By Andreas Hasenclever
Overseas regimes are "codes of behavior" agreed upon by way of states to manipulate their kin in particular parts of foreign politics. This ebook describes and significantly examines the 3 most vital theories of foreign regimes. those theories each one tension a specific explanatory variable: realist theories emphasize nation strength; neoliberal theories specialise in constellations of pursuits; and cognitivist theories are excited by wisdom and ideas. The authors finish by means of exploring the customers for growth inside of this dynamic box via combining diverse theoretical ways.
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Extra resources for Theories of International Regimes
Thus, even in Keohane's own terms and contrary to his explicit conceptual intentions, it would seem to be not necessary for (formally defined) regimes to be institutions. Difficulties such as these may have led Keohane (1993a: 28) to amend his preferred definition of "regime" by adding "thin" substantive content. He now proposes defining agreements in purely formal terms (explicit rules agreed upon by more than one state) and... [considering] regimes as arising when states recognize these agreements as having continuing validity.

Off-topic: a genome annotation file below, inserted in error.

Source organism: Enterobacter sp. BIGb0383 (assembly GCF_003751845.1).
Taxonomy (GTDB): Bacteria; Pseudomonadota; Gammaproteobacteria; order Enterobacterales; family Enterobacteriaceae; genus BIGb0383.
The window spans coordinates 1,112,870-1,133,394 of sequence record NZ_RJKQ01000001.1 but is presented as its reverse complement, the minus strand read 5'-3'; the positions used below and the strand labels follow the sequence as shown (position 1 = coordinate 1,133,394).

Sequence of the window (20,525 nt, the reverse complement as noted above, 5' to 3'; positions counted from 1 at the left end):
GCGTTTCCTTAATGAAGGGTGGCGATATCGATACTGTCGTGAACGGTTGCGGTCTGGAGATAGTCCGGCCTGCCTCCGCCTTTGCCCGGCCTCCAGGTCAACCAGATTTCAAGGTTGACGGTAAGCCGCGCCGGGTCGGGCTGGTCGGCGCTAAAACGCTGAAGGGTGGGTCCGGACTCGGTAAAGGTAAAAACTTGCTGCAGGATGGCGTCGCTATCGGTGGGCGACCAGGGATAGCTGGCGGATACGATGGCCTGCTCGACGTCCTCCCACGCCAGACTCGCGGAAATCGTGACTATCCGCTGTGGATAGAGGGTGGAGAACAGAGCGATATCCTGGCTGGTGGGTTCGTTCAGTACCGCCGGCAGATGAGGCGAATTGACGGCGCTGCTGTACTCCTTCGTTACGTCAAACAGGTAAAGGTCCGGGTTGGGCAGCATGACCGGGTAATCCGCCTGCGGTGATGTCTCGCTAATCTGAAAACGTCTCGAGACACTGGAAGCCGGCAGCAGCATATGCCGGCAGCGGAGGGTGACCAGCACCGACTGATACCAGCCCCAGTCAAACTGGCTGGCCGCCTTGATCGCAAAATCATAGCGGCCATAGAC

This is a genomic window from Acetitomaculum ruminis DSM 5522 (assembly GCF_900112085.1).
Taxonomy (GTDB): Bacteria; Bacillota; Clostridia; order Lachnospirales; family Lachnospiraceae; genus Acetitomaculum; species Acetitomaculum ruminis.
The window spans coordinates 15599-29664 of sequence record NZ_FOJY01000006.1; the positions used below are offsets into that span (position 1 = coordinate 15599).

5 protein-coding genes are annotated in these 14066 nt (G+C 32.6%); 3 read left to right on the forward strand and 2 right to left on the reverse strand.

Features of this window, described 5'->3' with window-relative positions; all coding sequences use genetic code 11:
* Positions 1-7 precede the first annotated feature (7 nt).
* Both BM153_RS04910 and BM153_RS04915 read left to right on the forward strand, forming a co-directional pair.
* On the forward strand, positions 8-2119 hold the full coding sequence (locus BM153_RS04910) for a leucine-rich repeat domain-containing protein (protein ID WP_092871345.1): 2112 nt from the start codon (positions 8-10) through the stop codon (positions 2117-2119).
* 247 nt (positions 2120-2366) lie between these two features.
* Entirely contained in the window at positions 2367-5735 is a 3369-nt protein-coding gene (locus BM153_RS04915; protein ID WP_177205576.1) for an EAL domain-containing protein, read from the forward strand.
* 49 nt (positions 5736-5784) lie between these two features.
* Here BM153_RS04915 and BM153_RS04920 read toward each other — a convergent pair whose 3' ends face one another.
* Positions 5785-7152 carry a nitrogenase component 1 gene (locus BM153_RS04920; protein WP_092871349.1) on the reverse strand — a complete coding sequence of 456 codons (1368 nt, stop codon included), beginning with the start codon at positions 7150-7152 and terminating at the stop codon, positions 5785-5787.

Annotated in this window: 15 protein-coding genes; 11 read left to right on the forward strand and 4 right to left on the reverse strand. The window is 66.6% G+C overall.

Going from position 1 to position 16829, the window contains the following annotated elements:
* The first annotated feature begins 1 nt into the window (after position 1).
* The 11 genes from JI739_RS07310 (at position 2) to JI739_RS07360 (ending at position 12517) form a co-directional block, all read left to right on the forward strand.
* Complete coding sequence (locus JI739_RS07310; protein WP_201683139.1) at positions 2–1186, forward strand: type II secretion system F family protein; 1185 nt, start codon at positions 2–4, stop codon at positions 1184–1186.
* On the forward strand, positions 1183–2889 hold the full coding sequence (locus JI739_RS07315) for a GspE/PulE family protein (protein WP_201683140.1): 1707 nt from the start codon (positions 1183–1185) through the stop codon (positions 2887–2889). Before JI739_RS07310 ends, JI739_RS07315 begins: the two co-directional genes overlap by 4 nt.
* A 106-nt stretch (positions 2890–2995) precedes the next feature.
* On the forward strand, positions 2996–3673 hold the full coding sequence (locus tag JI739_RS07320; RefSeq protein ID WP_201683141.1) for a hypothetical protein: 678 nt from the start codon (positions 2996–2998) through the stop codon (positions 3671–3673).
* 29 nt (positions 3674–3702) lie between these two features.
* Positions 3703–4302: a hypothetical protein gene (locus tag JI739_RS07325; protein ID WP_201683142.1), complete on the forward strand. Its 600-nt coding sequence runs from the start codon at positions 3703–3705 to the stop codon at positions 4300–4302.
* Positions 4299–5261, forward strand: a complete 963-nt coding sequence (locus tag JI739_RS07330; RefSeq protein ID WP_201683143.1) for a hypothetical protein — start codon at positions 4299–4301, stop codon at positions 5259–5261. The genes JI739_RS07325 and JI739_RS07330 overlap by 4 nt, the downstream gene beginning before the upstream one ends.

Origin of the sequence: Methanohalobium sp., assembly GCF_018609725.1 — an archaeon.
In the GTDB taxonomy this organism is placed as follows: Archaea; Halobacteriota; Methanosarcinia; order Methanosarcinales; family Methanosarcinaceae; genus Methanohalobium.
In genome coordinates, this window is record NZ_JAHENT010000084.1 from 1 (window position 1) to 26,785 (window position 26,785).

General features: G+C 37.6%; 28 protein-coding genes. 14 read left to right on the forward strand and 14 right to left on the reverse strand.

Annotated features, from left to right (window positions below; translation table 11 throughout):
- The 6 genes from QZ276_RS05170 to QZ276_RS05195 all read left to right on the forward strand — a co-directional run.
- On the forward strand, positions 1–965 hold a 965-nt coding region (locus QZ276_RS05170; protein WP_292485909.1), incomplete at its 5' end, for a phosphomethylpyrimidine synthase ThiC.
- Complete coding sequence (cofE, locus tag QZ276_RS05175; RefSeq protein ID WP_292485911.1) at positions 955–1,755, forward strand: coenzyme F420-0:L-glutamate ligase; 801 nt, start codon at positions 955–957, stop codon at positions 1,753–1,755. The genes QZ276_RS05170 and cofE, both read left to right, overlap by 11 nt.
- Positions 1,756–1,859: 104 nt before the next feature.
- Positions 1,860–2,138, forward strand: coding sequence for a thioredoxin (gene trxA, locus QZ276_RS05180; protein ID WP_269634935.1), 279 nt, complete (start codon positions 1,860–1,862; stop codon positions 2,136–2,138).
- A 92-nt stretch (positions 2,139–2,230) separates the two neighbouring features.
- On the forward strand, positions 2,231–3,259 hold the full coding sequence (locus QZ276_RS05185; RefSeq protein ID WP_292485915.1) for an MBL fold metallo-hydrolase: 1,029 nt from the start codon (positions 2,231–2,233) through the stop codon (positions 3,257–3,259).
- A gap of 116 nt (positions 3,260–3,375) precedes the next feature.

And second, what is the meta-theoretical foundation of these criteria? As we have seen, contractualism is a kind of theory in which "effect explains cause/' without, at the same time, following the logic of evolutionary theory. He also points out that "functional arguments . . " Apart from the Darwinian approach, he then goes on to argue, the only "way of avoiding this fallacy is to show that the actors being investigated are rational, and that the institutions and the social practices to be explained were designed to fulfill anticipated functions" (Keohane 1984: 81).
Regimes will often prove robust. Part of the theoretical justification of this hypothesis once more makes reference to reputational concerns. Another argument, however, is even more peculiar to Keohane's approach: regimes 13 Keohane usually emphasizes material conditions such as the distribution of power and (concomitant) interests. Yet, he acknowledges that regimes have "intellectual underpinnings " (Young 1992) as well (see, for example, Keohane 1993a: 43f. as well as sect. 1 below). It should be noted, therefore, that the following argument concerning regime persistence mutatis mutandis applies to this kind of initial condition as well.
Theories of International Regimes by Andreas Hasenclever